2016 Round Up

Populuxe Seed Bank on CBC

This one is pretty exciting, and I’ve been sitting on the announcement for a few weeks now. I was interviewed by CBC for their latest episode of Ideas! The episode is (as you might expect) all about seed banks.

It’s called Seed Banks: Re-sowing Paradise, and you can take a listen right over here. There are a ton of really interesting people interviewed, and they talk about everything from Svalbard to my little seed bank right here.

Seed Sales

Thank you to all of you who have sent me a message already hoping to purchase some seeds from the bank this year – your excitement is wonderful! They’re not quite ready yet (they’re currently undergoing germination testing), but they’re coming soon!

Expect to hear a formal announcement in January, and as usual they will be sold through the Populuxe Seed Bank etsy store. I will have lower quantities than most years due to the weather this summer, so get them while you can once they are announced. As always, seed sales will be announced on the mailing list first.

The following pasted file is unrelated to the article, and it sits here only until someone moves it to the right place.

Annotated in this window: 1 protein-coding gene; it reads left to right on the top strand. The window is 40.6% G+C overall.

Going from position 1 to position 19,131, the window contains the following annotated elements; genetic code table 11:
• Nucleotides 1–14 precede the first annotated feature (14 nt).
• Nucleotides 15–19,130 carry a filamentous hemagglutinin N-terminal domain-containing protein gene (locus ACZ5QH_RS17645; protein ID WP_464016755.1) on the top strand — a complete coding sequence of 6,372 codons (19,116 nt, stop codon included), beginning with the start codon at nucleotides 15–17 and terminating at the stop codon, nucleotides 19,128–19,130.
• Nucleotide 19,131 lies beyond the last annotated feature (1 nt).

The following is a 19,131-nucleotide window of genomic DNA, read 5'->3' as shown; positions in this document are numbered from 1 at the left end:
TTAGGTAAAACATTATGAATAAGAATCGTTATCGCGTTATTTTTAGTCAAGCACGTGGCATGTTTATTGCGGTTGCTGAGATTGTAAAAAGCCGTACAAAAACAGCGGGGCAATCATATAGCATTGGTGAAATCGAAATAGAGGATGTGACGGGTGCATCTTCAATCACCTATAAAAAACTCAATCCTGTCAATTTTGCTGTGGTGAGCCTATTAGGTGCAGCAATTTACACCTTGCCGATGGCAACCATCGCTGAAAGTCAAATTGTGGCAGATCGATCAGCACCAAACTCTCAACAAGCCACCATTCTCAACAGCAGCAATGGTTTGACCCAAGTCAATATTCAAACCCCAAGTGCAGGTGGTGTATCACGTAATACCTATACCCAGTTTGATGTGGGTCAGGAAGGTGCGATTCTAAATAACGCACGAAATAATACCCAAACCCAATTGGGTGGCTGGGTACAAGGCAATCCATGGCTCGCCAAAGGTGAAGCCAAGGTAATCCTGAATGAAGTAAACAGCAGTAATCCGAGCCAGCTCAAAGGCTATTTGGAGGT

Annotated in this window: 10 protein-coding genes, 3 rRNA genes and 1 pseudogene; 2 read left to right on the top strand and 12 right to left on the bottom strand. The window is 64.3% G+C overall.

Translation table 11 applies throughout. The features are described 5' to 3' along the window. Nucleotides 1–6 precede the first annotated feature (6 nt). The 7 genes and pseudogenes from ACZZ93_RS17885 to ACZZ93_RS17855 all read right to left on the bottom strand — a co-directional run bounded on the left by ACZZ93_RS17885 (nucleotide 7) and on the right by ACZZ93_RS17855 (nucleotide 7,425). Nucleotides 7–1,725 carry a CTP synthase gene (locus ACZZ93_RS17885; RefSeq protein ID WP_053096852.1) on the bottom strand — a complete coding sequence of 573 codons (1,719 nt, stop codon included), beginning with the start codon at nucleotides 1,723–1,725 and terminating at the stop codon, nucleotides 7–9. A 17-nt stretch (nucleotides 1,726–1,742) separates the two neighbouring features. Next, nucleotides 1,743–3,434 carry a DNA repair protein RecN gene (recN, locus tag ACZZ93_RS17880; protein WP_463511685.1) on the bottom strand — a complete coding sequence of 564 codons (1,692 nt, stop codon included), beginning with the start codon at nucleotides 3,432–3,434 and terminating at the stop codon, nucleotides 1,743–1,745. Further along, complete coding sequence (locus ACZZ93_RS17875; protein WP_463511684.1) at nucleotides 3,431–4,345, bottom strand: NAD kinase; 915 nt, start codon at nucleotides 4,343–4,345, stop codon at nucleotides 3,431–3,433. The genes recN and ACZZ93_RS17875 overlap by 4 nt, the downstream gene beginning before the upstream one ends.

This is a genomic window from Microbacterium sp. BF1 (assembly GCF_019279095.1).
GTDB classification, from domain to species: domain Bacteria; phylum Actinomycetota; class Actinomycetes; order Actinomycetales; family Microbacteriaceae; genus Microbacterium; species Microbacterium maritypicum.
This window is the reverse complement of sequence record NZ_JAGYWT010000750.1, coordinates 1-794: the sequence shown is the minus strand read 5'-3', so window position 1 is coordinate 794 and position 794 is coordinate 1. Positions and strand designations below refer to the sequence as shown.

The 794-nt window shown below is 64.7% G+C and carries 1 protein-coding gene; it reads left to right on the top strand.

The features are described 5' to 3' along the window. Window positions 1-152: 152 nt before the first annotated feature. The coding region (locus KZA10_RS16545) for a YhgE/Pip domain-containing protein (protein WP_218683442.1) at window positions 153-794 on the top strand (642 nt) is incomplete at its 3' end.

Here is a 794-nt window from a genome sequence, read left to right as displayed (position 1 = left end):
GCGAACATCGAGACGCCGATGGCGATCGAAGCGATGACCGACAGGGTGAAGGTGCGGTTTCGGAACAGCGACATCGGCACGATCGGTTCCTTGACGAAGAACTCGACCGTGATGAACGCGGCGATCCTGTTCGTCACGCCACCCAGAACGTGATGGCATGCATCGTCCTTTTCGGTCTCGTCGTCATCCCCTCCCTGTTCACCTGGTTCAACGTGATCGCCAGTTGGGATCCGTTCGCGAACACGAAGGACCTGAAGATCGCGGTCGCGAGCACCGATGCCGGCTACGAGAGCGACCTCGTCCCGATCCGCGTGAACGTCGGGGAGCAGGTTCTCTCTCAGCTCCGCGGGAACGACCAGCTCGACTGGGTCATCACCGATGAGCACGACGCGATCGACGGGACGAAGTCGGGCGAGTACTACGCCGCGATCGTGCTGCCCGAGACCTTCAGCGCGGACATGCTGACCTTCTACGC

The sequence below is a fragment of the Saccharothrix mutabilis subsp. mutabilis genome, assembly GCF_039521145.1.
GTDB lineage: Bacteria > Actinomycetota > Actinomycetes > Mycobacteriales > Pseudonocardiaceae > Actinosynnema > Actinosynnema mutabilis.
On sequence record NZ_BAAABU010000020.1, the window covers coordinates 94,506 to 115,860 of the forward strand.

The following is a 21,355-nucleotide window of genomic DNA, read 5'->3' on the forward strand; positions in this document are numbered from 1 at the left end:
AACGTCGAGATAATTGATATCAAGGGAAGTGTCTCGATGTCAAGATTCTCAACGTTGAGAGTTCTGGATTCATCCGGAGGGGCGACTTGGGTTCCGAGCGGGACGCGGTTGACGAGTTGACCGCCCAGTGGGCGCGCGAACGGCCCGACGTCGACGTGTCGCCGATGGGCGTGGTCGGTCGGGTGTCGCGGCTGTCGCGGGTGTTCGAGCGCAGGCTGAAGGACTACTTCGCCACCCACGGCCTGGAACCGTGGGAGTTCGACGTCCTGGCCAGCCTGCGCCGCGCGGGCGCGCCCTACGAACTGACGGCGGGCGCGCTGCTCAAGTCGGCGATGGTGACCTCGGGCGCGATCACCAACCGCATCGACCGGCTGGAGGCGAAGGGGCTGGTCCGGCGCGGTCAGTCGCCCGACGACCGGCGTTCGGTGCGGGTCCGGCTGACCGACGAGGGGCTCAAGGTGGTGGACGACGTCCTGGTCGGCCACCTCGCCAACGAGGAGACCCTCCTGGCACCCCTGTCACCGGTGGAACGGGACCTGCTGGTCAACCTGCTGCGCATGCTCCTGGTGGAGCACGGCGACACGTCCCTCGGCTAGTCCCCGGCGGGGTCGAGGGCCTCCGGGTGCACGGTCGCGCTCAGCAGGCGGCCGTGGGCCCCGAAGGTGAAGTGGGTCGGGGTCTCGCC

Speaking of which…

The Mailing List

I’ve migrated over the mailing list to a new service. If you’ve already signed up, never fear, you’ve been migrated over as well, so there’s no need to re-sign up to receive the quarterly newsletter.

The real reason for the migration is to make it all easier on the back end, and that means more timely emails to all subscribers. As always, you can sign up using the handy form in the side bar to your left if you aren’t already a subscriber.